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Production of Faster Apple TV 5 Rumored to Begin in Early 2016

apple-tv-4th-genApple will begin trial production of a fifth-generation Apple TV in December 2015, with supplier Quanta Computer ramping up volume production in the first quarter of 2016, according to Taiwanese website DigiTimes.

The report, citing "sources from Taiwan-based supply chain makers," claims the next-generation Apple TV will feature a new CPU that will "dramatically improve the device's hardware performance."

Apple will also reportedly adopt a "heat-dissipation solution" in the streaming box to handle the faster CPU, but it remains unclear how that would differentiate from the large heat sink in the fourth-generation Apple TV. The report adds the next Apple TV will also gain unspecified "new functions."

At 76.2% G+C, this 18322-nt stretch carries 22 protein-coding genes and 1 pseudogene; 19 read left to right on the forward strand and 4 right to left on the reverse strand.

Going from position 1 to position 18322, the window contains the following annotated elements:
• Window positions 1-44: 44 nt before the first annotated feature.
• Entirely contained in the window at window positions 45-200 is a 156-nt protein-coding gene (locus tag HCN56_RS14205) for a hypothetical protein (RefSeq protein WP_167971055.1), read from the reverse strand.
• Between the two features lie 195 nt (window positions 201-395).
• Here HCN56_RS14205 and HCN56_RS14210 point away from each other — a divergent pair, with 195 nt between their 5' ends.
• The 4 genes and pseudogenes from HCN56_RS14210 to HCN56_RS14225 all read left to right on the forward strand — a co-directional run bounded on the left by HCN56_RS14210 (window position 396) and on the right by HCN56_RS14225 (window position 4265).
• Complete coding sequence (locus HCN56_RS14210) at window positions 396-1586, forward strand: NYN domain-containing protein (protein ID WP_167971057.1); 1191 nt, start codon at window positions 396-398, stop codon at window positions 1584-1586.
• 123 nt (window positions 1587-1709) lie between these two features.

The report does not provide a release timeframe for the fifth-generation Apple TV, but it is unlikely to be soon given that Apple just released the fourth-generation Apple TV in late October. Apple beginning volume production in early 2016 would seemingly make a mid- to late-2016 launch possible.

DigiTimes has a mixed track record at reporting on Apple's upcoming product plans, so this rumor should be treated with caution until or unless other reports substantiate these claims in the weeks and months ahead.

Related Roundups: Apple TV, tvOS 10
Tags: digitimes.com, Apple TV 5
Buyer's Guide: Apple TV (Caution)


Top Rated Comments

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11 months ago
Roku is better.
Amazon Fire Stick is better.
Google Chromecast is better.
No 4K, no buy.

Apple TV sucks. Learn to innovate, Apple.